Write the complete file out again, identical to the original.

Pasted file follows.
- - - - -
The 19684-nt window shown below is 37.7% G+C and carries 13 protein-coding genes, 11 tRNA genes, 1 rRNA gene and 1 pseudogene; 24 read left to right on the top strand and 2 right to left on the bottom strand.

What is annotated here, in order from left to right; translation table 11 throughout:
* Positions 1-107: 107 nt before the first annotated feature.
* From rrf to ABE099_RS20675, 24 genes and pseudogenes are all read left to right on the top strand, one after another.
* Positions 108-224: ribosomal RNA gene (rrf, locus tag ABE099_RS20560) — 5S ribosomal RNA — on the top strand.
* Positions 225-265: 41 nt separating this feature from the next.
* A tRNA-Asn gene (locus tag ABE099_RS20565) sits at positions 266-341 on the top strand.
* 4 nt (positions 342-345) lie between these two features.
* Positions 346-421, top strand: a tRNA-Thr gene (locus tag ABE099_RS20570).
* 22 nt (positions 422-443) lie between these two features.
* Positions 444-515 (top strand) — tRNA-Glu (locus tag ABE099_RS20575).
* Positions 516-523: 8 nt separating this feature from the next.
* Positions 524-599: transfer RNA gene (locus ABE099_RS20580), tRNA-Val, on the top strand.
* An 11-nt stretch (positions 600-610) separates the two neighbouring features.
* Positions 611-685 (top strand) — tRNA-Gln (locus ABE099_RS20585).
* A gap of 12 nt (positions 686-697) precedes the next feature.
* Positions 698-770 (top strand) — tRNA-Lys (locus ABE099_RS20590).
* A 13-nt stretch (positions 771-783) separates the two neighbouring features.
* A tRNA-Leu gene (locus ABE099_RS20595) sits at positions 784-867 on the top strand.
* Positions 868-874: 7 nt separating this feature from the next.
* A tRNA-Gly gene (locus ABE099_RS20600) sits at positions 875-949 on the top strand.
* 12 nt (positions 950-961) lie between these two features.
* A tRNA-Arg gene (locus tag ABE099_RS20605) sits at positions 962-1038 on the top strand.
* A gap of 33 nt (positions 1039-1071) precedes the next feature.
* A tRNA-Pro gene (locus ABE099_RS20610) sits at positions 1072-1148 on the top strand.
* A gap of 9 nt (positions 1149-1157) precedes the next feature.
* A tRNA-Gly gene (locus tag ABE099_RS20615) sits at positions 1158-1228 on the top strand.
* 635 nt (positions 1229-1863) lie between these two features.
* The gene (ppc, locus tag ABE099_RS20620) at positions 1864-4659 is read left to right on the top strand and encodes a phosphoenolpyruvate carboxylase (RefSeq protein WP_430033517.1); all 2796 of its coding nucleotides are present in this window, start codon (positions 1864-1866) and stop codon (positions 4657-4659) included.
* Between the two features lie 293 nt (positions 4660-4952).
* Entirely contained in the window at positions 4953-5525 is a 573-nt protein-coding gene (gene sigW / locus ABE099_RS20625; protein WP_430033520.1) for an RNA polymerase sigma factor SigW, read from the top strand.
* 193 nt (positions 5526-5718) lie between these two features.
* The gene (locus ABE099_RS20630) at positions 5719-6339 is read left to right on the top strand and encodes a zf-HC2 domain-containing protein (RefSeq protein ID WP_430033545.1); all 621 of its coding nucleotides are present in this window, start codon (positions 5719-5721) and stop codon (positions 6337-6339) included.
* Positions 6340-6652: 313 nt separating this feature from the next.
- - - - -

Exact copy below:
The 19684-nt window shown below is 37.7% G+C and carries 13 protein-coding genes, 11 tRNA genes, 1 rRNA gene and 1 pseudogene; 24 read left to right on the top strand and 2 right to left on the bottom strand.

What is annotated here, in order from left to right; translation table 11 throughout:
* Positions 1-107: 107 nt before the first annotated feature.
* From rrf to ABE099_RS20675, 24 genes and pseudogenes are all read left to right on the top strand, one after another.
* Positions 108-224: ribosomal RNA gene (rrf, locus tag ABE099_RS20560) — 5S ribosomal RNA — on the top strand.
* Positions 225-265: 41 nt separating this feature from the next.
* A tRNA-Asn gene (locus tag ABE099_RS20565) sits at positions 266-341 on the top strand.
* 4 nt (positions 342-345) lie between these two features.
* Positions 346-421, top strand: a tRNA-Thr gene (locus tag ABE099_RS20570).
* 22 nt (positions 422-443) lie between these two features.
* Positions 444-515 (top strand) — tRNA-Glu (locus tag ABE099_RS20575).
* Positions 516-523: 8 nt separating this feature from the next.
* Positions 524-599: transfer RNA gene (locus ABE099_RS20580), tRNA-Val, on the top strand.
* An 11-nt stretch (positions 600-610) separates the two neighbouring features.
* Positions 611-685 (top strand) — tRNA-Gln (locus ABE099_RS20585).
* A gap of 12 nt (positions 686-697) precedes the next feature.
* Positions 698-770 (top strand) — tRNA-Lys (locus ABE099_RS20590).
* A 13-nt stretch (positions 771-783) separates the two neighbouring features.
* A tRNA-Leu gene (locus ABE099_RS20595) sits at positions 784-867 on the top strand.
* Positions 868-874: 7 nt separating this feature from the next.
* A tRNA-Gly gene (locus ABE099_RS20600) sits at positions 875-949 on the top strand.
* 12 nt (positions 950-961) lie between these two features.
* A tRNA-Arg gene (locus tag ABE099_RS20605) sits at positions 962-1038 on the top strand.
* A gap of 33 nt (positions 1039-1071) precedes the next feature.
* A tRNA-Pro gene (locus ABE099_RS20610) sits at positions 1072-1148 on the top strand.
* A gap of 9 nt (positions 1149-1157) precedes the next feature.
* A tRNA-Gly gene (locus tag ABE099_RS20615) sits at positions 1158-1228 on the top strand.
* 635 nt (positions 1229-1863) lie between these two features.
* The gene (ppc, locus tag ABE099_RS20620) at positions 1864-4659 is read left to right on the top strand and encodes a phosphoenolpyruvate carboxylase (RefSeq protein WP_430033517.1); all 2796 of its coding nucleotides are present in this window, start codon (positions 1864-1866) and stop codon (positions 4657-4659) included.
* Between the two features lie 293 nt (positions 4660-4952).
* Entirely contained in the window at positions 4953-5525 is a 573-nt protein-coding gene (gene sigW / locus ABE099_RS20625; protein WP_430033520.1) for an RNA polymerase sigma factor SigW, read from the top strand.
* 193 nt (positions 5526-5718) lie between these two features.
* The gene (locus ABE099_RS20630) at positions 5719-6339 is read left to right on the top strand and encodes a zf-HC2 domain-containing protein (RefSeq protein ID WP_430033545.1); all 621 of its coding nucleotides are present in this window, start codon (positions 5719-5721) and stop codon (positions 6337-6339) included.
* Positions 6340-6652: 313 nt separating this feature from the next.